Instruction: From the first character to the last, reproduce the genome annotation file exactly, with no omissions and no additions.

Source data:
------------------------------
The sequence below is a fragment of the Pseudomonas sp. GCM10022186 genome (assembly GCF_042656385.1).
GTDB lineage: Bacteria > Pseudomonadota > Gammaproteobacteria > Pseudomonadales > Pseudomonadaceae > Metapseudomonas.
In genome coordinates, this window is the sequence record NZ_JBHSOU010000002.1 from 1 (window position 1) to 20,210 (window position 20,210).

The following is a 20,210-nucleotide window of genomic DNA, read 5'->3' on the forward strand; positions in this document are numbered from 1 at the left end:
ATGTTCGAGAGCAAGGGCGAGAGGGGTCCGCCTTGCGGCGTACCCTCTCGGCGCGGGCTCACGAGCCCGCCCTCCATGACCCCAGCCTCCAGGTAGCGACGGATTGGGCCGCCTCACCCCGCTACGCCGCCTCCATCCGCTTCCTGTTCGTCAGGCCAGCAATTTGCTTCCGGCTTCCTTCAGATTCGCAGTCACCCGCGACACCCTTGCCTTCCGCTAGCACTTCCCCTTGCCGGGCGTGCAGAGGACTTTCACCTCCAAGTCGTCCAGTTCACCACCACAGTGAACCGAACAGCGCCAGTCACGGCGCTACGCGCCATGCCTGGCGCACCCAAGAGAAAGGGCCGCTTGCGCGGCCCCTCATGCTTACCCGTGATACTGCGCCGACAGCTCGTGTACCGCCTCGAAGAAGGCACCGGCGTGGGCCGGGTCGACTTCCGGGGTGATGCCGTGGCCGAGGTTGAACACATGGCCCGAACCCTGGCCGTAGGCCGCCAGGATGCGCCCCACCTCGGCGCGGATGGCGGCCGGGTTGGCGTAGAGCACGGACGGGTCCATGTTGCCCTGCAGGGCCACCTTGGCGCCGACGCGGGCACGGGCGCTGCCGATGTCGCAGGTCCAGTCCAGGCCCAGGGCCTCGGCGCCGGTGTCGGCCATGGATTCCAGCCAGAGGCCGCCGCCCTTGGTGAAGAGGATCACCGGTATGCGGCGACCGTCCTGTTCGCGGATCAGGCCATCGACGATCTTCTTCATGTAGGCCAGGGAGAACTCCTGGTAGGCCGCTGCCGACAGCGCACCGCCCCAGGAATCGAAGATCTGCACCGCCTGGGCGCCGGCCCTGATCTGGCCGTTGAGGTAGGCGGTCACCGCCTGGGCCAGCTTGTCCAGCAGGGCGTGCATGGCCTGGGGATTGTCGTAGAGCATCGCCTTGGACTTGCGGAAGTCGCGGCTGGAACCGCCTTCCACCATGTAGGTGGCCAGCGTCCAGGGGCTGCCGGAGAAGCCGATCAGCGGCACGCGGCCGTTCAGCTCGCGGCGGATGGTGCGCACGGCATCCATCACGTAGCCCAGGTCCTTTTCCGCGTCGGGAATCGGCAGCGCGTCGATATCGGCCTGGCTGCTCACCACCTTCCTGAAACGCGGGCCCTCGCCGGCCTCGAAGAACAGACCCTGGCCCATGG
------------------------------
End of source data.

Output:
The sequence below is a fragment of the Pseudomonas sp. GCM10022186 genome (assembly GCF_042656385.1).
GTDB lineage: Bacteria > Pseudomonadota > Gammaproteobacteria > Pseudomonadales > Pseudomonadaceae > Metapseudomonas.
In genome coordinates, this window is the sequence record NZ_JBHSOU010000002.1 from 1 (window position 1) to 20,210 (window position 20,210).

The following is a 20,210-nucleotide window of genomic DNA, read 5'->3' on the forward strand; positions in this document are numbered from 1 at the left end:
ATGTTCGAGAGCAAGGGCGAGAGGGGTCCGCCTTGCGGCGTACCCTCTCGGCGCGGGCTCACGAGCCCGCCCTCCATGACCCCAGCCTCCAGGTAGCGACGGATTGGGCCGCCTCACCCCGCTACGCCGCCTCCATCCGCTTCCTGTTCGTCAGGCCAGCAATTTGCTTCCGGCTTCCTTCAGATTCGCAGTCACCCGCGACACCCTTGCCTTCCGCTAGCACTTCCCCTTGCCGGGCGTGCAGAGGACTTTCACCTCCAAGTCGTCCAGTTCACCACCACAGTGAACCGAACAGCGCCAGTCACGGCGCTACGCGCCATGCCTGGCGCACCCAAGAGAAAGGGCCGCTTGCGCGGCCCCTCATGCTTACCCGTGATACTGCGCCGACAGCTCGTGTACCGCCTCGAAGAAGGCACCGGCGTGGGCCGGGTCGACTTCCGGGGTGATGCCGTGGCCGAGGTTGAACACATGGCCCGAACCCTGGCCGTAGGCCGCCAGGATGCGCCCCACCTCGGCGCGGATGGCGGCCGGGTTGGCGTAGAGCACGGACGGGTCCATGTTGCCCTGCAGGGCCACCTTGGCGCCGACGCGGGCACGGGCGCTGCCGATGTCGCAGGTCCAGTCCAGGCCCAGGGCCTCGGCGCCGGTGTCGGCCATGGATTCCAGCCAGAGGCCGCCGCCCTTGGTGAAGAGGATCACCGGTATGCGGCGACCGTCCTGTTCGCGGATCAGGCCATCGACGATCTTCTTCATGTAGGCCAGGGAGAACTCCTGGTAGGCCGCTGCCGACAGCGCACCGCCCCAGGAATCGAAGATCTGCACCGCCTGGGCGCCGGCCCTGATCTGGCCGTTGAGGTAGGCGGTCACCGCCTGGGCCAGCTTGTCCAGCAGGGCGTGCATGGCCTGGGGATTGTCGTAGAGCATCGCCTTGGACTTGCGGAAGTCGCGGCTGGAACCGCCTTCCACCATGTAGGTGGCCAGCGTCCAGGGGCTGCCGGAGAAGCCGATCAGCGGCACGCGGCCGTTCAGCTCGCGGCGGATGGTGCGCACGGCATCCATCACGTAGCCCAGGTCCTTTTCCGCGTCGGGAATCGGCAGCGCGTCGATATCGGCCTGGCTGCTCACCACCTTCCTGAAACGCGGGCCCTCGCCGGCCTCGAAGAACAGACCCTGGCCCATGG